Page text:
On Claude Shannon’s Deliberate Depth

An Insightful Life 

Claude Shannon is one of my intellectual heroes.

His MIT master’s thesis, submitted in 1936, laid the foundation for digital circuit design. (My MIT master’s thesis, submitted 70 years later, has so far proven somewhat less influential.)

His insight was simple. The wires, relays and switches that made up the types of complex circuits he encountered at AT&T could be understand as the terms and operators of logic statements expressed in the boolean algebra he encountered as a math major at the University of Michigan.

Though simple, this insight had huge impact. It meant that circuits could be designed and optimized in the abstract and precise language of mathematics, and then transformed back to soldered wires and finicky magnetic coils only at the last step — enabling staggering leaps in circuit complexity.

But he wasn’t done. A decade later, inspired in part by his wartime research efforts, Shannon developed information theory: a mathematical framework that formalizes both techniques and fundamental limits for reliably transmitting information over noisy channels.

(For a popular treatment of this theory, see this or this; for a technical introduction, I recommend this guide).

Put another way, Shannon’s master’s thesis laid the foundation for digital computers, while his information theory paper laid the foundation for digital communication.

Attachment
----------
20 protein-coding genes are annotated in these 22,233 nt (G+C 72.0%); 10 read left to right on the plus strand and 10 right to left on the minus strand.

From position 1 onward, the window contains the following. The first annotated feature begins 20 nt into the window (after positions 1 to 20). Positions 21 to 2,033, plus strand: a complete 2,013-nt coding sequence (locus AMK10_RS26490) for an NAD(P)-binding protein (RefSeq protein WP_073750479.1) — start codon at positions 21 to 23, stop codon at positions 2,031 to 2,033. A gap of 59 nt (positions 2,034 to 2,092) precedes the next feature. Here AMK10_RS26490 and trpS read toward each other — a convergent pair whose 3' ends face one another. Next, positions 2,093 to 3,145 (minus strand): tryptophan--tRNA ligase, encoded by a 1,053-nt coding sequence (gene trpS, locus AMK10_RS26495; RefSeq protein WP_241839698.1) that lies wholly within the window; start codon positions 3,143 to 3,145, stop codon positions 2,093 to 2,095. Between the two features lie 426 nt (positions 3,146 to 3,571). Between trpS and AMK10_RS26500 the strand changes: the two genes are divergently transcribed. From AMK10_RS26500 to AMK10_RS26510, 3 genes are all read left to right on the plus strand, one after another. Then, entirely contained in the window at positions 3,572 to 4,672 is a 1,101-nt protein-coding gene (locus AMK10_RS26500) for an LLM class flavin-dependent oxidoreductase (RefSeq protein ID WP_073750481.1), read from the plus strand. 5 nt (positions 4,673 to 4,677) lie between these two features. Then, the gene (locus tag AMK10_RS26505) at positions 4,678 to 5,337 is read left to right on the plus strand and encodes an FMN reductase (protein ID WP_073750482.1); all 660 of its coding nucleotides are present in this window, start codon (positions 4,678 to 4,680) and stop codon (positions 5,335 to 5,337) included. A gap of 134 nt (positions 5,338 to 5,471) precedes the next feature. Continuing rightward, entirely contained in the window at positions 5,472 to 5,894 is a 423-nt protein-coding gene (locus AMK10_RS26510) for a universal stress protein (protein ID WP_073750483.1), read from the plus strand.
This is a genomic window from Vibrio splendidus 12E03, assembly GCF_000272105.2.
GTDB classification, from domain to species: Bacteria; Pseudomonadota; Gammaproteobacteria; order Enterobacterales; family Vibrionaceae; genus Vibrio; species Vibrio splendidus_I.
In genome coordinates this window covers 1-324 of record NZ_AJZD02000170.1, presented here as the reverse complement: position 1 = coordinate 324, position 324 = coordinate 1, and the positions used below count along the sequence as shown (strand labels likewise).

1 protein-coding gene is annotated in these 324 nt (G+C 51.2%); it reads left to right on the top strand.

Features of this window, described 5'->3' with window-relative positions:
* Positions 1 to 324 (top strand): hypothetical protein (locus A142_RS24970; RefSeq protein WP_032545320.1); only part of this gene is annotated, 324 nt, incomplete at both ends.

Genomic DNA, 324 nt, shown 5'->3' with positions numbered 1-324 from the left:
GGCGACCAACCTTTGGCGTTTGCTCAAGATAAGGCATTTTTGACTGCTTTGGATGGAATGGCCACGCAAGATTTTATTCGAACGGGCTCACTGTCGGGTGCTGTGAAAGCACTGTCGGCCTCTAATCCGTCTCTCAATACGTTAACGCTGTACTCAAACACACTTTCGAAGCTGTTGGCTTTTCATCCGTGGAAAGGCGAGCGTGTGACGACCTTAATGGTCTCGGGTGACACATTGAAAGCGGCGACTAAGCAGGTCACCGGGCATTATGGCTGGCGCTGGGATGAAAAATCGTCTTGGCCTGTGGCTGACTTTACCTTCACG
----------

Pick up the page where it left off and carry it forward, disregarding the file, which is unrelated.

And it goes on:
Not a bad legacy.

Decoding Shannon’s Work Habits

This is all to say that I was, quite naturally, excited to learn that my friend Jimmy Soni was co-authoring a big new biography of Shannon.

The resulting book came out earlier this week (I read a review copy — it’s great). As part of the publicity surrounding the release, Soni wrote an epic article on the twelve lessons he learned from the years he spent researching Shannon. The title of the first lesson caught my attention: “cull your inputs.”

To quote Soni:

“[D]istractions are a permanent feature of life, in any era, and Shannon shows us that shutting them out isn’t just a matter of achieving random bursts of focus. It’s about consciously designing one’s life and work habits to minimize them.”

Shannon, we learn, often worked with his door shut at Bell Labs to ward off distraction.

“None of Shannon’s colleagues, to our knowledge, remembered him as rude or unfriendly,” Soni writes, “but they do remember him as someone who valued his privacy and quiet time for thinking.”

It’s not that Shannon avoided collaboration. If anything, he was known for his ability to maintain stimulating conversation for hours when the topic was right. But he was wary of less fruitful digressions.

Shannon also discarded much of his voluminous incoming correspondence and invitations into a box labeled: “Letters I’ve Procrastinated On For Too Long.” When Soni and his co-author studied Shannon’s correspondence at the Library of Congress, they found “far more incoming letters than outgoing ones.”

To summarize these observations somewhat flippantly, while it’s absolutely true that Shannon’s breakthroughs ultimately enabled Facebook (which, of course, depends on computers and networks), if he was alive today, he’d almost certainly not use it.